My answer to this last point: principally, this is a period of transition, and no plans should be made to accommodate perceived (and usually unsubstantiated) inequalities in terms of access to health information which will diminish over time -- although NB levels of health literacy are another matter. Where digital exclusion exists (and such conclusions often overlook the 'one step removed' access to digital health via family members, friends, and carers) the savings made from the efficient implementation of lower-cost digital health initiatives (and there really should be some; if there aren't, questions need to be asked about the organisation under review) should be reinvested in targeting hard-to-reach communities in an offline setting.

Marisa Maiocchi's curator insight, March 21, 2014 2:55 PM

Aportes y conclusiones del primer seminario pan-europeo sobre apps de salud. Muy interesante.

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Why I tweet: A patient advocate view

Why I tweet: A patient advocate view | Patient Self Management |
Who would have thought that this tiny aperture -- a mere 140 characters -- could connect me with so many smart, feisty people?


Since 1992, I have advocated for all of us to have the information, support and guidance we need to act to improve our health and get the most from our health care. I believe — and there is evidence to back me up — that we do better when we participate in our care to the extent we are able with as much knowledge about what might work that we can absorb.

As someone who has been/is being treated for five different types of cancer, I am familiar with many of the challenges we face in getting the most out of our health care. We not only need to know about our specific diseases and treatments and what we can do about them, but we also need to know something about how our care is organized and about changes in general health knowledge and medical practice that affect how we make use of the resources and services available to us. Then we have to act on our own behalf or on behalf of our child, partner, spouse or parent. The organization I direct, the Center for Advancing Health, has mapped out the tasks that are now ours — the many actions we must take to find good health care and benefit from it.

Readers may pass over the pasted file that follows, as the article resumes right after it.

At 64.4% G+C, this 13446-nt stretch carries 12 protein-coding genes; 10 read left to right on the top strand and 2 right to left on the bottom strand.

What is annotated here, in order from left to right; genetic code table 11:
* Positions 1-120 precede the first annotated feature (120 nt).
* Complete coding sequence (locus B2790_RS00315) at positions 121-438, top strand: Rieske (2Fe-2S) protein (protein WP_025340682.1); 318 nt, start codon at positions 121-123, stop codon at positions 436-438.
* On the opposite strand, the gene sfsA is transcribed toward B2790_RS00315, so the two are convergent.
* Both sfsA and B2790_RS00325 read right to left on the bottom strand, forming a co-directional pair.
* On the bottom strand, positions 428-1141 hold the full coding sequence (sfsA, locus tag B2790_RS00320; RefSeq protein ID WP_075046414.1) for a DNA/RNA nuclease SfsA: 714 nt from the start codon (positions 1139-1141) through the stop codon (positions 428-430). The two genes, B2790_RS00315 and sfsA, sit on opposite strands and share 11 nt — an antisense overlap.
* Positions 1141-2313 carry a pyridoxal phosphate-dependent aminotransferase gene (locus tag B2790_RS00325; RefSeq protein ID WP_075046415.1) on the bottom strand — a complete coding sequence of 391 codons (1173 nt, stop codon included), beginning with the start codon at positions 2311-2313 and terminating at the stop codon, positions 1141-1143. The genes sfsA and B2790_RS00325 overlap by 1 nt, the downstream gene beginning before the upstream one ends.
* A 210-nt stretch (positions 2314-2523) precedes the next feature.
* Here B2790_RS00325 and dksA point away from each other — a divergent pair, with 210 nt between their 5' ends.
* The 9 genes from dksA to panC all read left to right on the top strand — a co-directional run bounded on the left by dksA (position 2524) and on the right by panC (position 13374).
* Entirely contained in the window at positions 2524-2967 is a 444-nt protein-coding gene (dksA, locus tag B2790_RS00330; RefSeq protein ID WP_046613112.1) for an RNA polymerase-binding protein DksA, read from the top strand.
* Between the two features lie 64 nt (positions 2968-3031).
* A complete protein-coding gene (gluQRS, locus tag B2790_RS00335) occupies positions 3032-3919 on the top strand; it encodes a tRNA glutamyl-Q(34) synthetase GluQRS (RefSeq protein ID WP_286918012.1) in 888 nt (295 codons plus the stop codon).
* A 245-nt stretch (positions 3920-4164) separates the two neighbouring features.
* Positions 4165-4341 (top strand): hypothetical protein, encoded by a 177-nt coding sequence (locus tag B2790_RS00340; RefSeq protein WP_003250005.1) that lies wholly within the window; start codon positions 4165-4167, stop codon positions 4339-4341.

Every weekday, I tweet a carefully chosen stream of new evidence, analysis and commentary that covers all the health and health care angles that we — sick or well — might need to know about. I tweet material from major news outlets, peer-reviewed literature, blogs and magazines in the belief that thoughtful consideration of emerging information and understandings about health and health care will serve us well.

Here’s why I tweet what I tweet:

  • It has never been more important for us to be well-informed about so many aspects of health care — not just our complaint of the moment. Otherwise, when we are passive recipients of care, we risk being on the receiving end of medical errors, spending money on unnecessary tests, receiving suboptimal care or simply not knowing how we can best help ourselves. I aim to tweet what we need to know.
  • Evidence has never been more important. Especially considering media reports that much of the care we receive may not be consistent with evidence of what is currently deemed most effective. Combined with the rapid pace of new findings, understanding the facts relevant to your situation can be intimidating to patients and health professionals alike. Plus, it’s time-consuming for us to sort out solid information from broad assertions and slick advertisements, so I aim to tweet evidence worth noting, with the understanding that next week’s evidence may reverse what we know today.
  • Finding high-quality analysis and commentary that is relevant to the decisions we must make about our health and care every day is a bear. I know. I wouldn’t be traipsing through 40+ different sites every day in search of the best pieces if they were located in one place. I aim to tweet links to useful, diverse analyses and findings.
  • Understanding health and health care is not just a matter of digesting new facts. It also includes considering implications of those facts and different perspectives on policies so that the facts have context and meaning. I aim to include articles that tweak easy assumptions, shed light in dark corners and sometimes make me smile.
  • Lastly, it’s funner than heck to do this. I have an insatiable taste for gossip, a fascination with trying to figure out what we really need to know to care for ourselves, a long memory for ineffective-but-nevertheless-repeated health care foibles and an impulse toward snarkiness that occasionally breaks through. Spending a couple of hours each day trawling online for new findings, blogs, articles and essays that I think you might find interesting is a great way to start the day. ...